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'Off the Books': One-Pot Spicy Squash Stew

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Katharine Reeve Katharine Reeve | 10:11 UK time, Monday, 7 November 2011

Seasonal, affordable meals cooked from scratch. It’s the holy grail of modern home cooking, and yet how many of us manage this every day? At the end of a busy day, the last thing we want is to spend ages following complicated recipes, full of ingredients we’d have to buy specially.

So, unless you’re a fully-fledged domestic goddess with plenty of time on your hands you can forget regular home-cooking, right? Well, not quite. Why not take a leaf out of your grandmother’s book and commit to memory a repertoire of basic meals – off the recipe book. These basic dishes can be customised to suit your family’s taste, budget, fridge contents, as well as the season.

One-pot stews

Spicy squash stew


Stews make good use of seasonal vegetables, and what better in the autumn than the squash, with its burnt orange colours and warm flavours. Using just one cooking pot – a heavy-bottomed pan – you can quickly create a welcoming meal and have fun experimenting. You can play with herb and spice combinations, adding meat or fish to ring the changes.I make double the quantity of this squash stew to save time the following evening, when I'll add prawns and some mangetout.

There are, of course, pitfalls to one-pot cooking. The 'chuck it all in' approach can lead to bland or confusing flavours. You can guard against this by focusing on a star ingredient and building complementary flavours around it. (Take fennel, so often the bridesmaid as an accompanying vegetable, it can take centre stage when backed with potato, cream and garlic in a smooth winter white soup. Some combinations such as scallops with lime and red chilli are tried and tested, others can come about by happy accident such as star anise ice cream.)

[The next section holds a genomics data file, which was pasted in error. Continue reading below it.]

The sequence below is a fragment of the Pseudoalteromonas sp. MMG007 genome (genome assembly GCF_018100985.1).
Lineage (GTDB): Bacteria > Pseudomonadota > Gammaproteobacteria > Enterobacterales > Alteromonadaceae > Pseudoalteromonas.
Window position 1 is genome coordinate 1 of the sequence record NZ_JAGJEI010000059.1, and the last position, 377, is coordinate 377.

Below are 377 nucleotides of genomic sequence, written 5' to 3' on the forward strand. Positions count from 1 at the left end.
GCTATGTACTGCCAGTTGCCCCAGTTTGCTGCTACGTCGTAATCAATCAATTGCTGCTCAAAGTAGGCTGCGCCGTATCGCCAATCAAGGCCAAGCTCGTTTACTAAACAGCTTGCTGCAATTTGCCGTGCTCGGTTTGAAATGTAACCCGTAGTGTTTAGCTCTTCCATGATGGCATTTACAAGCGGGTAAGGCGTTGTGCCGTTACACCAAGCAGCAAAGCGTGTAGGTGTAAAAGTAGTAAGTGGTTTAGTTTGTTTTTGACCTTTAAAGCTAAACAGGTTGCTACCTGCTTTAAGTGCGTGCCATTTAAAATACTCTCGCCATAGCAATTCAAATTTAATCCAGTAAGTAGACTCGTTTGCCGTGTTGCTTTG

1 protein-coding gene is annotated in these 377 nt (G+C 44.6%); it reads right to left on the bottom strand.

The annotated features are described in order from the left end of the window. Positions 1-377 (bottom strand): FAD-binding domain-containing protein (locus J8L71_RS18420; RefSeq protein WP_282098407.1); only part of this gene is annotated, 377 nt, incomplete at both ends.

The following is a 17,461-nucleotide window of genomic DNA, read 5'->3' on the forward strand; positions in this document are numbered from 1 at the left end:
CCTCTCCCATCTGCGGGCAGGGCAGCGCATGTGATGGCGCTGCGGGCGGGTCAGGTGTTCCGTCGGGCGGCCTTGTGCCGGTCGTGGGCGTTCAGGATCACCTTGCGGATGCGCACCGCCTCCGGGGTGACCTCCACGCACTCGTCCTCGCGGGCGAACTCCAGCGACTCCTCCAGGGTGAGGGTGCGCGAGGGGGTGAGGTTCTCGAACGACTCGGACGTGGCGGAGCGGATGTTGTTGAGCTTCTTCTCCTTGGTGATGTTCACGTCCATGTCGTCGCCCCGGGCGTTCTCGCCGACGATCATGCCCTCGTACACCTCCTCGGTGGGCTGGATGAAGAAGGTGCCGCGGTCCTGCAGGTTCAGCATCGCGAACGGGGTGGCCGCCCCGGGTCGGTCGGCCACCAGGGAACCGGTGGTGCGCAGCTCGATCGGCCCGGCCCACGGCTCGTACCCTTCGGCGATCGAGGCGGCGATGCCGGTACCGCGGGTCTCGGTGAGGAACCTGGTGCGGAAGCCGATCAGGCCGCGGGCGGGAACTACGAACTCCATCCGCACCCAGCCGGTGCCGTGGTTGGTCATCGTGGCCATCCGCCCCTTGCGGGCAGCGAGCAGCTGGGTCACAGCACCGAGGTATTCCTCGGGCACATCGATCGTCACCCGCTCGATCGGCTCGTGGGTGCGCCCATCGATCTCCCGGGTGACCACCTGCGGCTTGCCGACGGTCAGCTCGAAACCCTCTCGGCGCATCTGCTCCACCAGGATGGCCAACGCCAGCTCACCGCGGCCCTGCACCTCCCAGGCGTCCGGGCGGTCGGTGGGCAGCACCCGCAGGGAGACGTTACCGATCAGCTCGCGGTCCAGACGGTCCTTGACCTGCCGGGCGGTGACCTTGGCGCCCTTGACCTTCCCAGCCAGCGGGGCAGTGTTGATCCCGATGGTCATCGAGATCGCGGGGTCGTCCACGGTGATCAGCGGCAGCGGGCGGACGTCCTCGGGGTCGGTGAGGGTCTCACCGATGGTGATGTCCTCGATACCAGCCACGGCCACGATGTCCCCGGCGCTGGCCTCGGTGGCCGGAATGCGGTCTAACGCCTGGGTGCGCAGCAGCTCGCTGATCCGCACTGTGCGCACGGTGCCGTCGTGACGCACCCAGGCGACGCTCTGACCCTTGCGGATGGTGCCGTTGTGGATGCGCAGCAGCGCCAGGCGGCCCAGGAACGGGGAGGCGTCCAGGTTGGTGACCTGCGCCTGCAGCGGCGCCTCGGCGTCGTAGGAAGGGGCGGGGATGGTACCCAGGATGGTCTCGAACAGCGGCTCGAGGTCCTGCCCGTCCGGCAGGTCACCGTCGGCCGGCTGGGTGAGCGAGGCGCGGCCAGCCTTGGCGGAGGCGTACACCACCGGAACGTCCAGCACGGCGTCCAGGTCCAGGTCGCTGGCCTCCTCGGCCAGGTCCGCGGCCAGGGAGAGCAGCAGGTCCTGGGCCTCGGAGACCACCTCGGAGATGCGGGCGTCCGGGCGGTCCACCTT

Err on the side of caution with chillies until you’re used to judging the likely heat. The aim is more spicy than hot, which means it suits everyone (including my fussy thirteen year-old). Also beware the one-note dish – there’s a risk of perhaps too much creaminess in the combination of squash and coconut milk. Counter this with texture - crunchy spring onion slices - and a touch of sharpness from lemon juice, or perhaps green peppers.

Spicy Autumn Squash Stew
Serves 4

2 tbsp sunflower oil
1 onion, finely chopped
2 garlic cloves, finely chopped
1 small red chilli, very finely chopped (or dried red chilli flakes, to taste)
1 red pepper, cut into short strips
6 spring onions, sliced diagonally
1 tsp ground coriander
1 medium butternut or red onion squash, peeled, deseeded, and rough cut into 2cm/1in pieces
2 handfuls cherry tomatoes, halved
400ml/14fl oz coconut milk
½ lemon, juice only
salt and freshly ground black pepper to taste
small bunch coriander, leaves and stalks chopped separately

1. Heat the oil in a a heavy-bottomed saucepan, add the onion, garlic, chilli, red pepper and spring onions and cook gently for about five minutes until soft.